In terms of defining an application’s behavior, the dimension of Application Tiers logically sits on top of the dimensions of Network and I/O.
Static versus Dynamic Isolation
The current network-based isolation solutions are all examples of static isolation. Before someone jumps up and points me to the existence of “dynamic network isolation” solutions, let me clarify what I mean by the lack of dynamism in such solutions. None of such solutions offer the capability to change the network isolation policies based on the requirements, or not, of network capabilities by an application in its different application states. All they offer is the capability to define and push network policies from a central panel, and those policies can be enforced as soon as the policies (or changes) are received by the network appliances.
To define it more explicitly: based on the context I have provided thus far, a dynamic isolation enforcement is one for which the policy is created automatically, by learning about the states and behavior of an application in each of its states, and adjusts itself automatically depending on which state the application is operating in. Perhaps, the ideal term for such an isolation is ‘Elastic Isolation’.
External versus Internal Isolation
Before wrapping up our discussion on isolation, let’s examine the isolation techniques from a different perspective. In the above sections I explained the isolation enforcement from the perspective of capabilities of the application that is being isolated. Now, let’s look at the enforcement points. There are three locations from where isolation policies could be enforced on an application: 1) external to the application; 2) at the periphery of the application; and 3) from within the application.
Network isolation enforcements, which could also encapsulate I/O enforcements (as explained above), are typically applied on the application from outside. It’s also important to clarify here that such isolation approaches sometimes operate not at the application level but at a virtual machine (VM) level in which the application is running. Additionally, if an application is split across multiple VMs, network isolation policies could be applied to the application components by applying them to the individual VMs. Same goes for applications or application components/processes running in containers. Often, this is referred to as container isolation, but is it? Not really, because it isolates a container only along the network dimension, while the container’s other dimensions, as defined above, are still exposed to or available for attacks.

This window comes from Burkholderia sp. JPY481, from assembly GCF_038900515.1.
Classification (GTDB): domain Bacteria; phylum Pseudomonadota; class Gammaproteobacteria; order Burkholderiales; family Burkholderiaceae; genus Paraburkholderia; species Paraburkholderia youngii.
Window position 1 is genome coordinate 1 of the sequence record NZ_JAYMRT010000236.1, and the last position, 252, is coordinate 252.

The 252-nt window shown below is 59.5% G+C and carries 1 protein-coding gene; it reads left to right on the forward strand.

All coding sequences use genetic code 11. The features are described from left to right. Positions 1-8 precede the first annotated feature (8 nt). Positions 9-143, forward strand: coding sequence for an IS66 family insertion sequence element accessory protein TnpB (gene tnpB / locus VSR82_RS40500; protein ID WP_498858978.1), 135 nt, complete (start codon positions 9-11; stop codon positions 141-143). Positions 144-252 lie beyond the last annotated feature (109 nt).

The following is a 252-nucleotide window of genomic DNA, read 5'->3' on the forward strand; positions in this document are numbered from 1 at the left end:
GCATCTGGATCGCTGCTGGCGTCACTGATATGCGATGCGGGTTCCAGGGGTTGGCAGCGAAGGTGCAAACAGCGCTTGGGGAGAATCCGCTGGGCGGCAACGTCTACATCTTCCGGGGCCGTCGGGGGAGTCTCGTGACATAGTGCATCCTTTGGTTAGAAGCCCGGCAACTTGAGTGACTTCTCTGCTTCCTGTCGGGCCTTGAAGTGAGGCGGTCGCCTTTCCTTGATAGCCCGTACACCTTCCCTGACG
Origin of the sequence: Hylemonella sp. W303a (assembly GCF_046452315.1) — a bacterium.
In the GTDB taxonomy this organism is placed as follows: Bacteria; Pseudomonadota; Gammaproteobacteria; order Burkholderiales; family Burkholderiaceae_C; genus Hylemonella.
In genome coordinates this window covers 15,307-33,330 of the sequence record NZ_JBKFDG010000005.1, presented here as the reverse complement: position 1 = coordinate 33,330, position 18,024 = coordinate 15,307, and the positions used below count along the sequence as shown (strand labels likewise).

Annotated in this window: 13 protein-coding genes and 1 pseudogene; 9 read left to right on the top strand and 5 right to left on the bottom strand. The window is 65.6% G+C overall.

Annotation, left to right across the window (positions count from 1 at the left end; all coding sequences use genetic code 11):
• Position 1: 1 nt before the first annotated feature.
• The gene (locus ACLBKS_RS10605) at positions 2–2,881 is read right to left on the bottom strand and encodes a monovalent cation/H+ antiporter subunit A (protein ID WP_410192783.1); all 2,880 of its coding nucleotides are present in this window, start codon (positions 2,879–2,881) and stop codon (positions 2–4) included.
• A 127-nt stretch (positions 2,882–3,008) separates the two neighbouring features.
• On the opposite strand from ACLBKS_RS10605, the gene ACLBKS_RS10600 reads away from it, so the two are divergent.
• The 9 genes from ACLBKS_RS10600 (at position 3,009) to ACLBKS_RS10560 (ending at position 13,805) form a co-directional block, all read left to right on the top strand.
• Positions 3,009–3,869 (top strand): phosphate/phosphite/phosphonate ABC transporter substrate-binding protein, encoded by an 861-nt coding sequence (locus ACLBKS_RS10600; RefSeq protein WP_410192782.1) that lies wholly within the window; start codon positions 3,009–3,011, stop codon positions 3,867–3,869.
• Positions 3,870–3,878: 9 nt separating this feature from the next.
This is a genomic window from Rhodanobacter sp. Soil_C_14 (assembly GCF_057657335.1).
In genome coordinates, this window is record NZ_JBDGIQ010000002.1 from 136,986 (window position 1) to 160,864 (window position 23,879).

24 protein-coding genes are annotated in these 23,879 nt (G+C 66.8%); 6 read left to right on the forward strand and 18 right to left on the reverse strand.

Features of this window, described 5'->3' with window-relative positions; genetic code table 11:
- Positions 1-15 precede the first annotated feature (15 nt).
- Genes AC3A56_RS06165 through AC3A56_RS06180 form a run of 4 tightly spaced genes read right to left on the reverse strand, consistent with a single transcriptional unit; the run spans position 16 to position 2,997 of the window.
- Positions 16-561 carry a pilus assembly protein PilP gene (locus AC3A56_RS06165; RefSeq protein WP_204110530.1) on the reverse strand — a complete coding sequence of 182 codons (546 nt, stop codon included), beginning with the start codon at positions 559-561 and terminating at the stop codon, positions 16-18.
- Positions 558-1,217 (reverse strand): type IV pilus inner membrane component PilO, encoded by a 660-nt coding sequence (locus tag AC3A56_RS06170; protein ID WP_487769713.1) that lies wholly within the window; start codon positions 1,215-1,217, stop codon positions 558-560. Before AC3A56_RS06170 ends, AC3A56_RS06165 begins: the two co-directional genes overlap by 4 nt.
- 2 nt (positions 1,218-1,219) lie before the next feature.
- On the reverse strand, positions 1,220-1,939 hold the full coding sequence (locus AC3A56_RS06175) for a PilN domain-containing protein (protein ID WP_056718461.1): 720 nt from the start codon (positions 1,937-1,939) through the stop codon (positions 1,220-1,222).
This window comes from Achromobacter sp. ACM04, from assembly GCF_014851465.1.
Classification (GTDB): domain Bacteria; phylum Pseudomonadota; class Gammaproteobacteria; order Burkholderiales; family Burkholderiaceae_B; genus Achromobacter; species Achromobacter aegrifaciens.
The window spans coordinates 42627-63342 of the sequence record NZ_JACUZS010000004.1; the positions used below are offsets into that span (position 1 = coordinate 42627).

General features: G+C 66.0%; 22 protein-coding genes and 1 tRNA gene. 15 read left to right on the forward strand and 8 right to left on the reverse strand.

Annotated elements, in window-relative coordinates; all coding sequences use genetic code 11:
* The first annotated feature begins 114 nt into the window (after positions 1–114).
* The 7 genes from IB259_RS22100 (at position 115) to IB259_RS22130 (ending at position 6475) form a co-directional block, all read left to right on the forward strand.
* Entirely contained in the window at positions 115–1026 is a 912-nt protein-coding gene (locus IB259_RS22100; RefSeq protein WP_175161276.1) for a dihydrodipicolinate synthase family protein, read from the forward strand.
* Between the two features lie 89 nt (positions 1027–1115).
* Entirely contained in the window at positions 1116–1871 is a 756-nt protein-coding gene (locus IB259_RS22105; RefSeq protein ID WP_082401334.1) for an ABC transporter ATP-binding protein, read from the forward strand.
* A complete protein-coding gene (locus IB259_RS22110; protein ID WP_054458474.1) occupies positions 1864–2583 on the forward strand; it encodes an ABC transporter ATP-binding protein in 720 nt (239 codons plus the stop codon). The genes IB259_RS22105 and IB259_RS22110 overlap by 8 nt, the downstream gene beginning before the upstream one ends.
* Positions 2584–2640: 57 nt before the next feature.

The periphery-level enforcements are typically applied through an approach known as application sandboxing. This type of isolation operates on the processes (as in, OS process) that an application comprises and entails restricting the processes to a predefined set of OS system calls. The primary goal behind such a sandboxing implementation is to limit the kernel surface area (in terms of the system calls) that is exposed to the application, thereby limiting the scope of the problems that the application causes in case of misbehavior. SELinux– and AppArmor-based application sandboxing are examples of such enforcements. SECCOMP-BPF is an interesting example of an intersection between the network isolation and application sandboxing.
As I mentioned at the beginning of this post, I believe what we need is a new and more effective approach to container security: enforcement from within the application itself. A more appropriate term to describe such an enforcement would be ‘Externally Controlled Restraint’. The term “restraint” makes sense here since the enforcement action is coming from a part of the application itself (compare this to the inner conscience of humans), whereas the enforcement policy is coming from an external entity. Couple this enforcement measure with enforcement along the three dimensions of application as explained above, and you have a sophisticated, holistic enforcement approach that can be applied at an individual container level. An enforcement that automatically understands and adjusts itself for applications that are split into various modules, components and microservices, each of which could run in a separate container. This is true container isolation and represents the most effective approach for implementing secure containers.
I would love to hear your thoughts on this approach. For making the approach airtight, from a security perspective, I have deliberately skipped covering a critical piece, which I will add as an update to this post in a week or so. :^)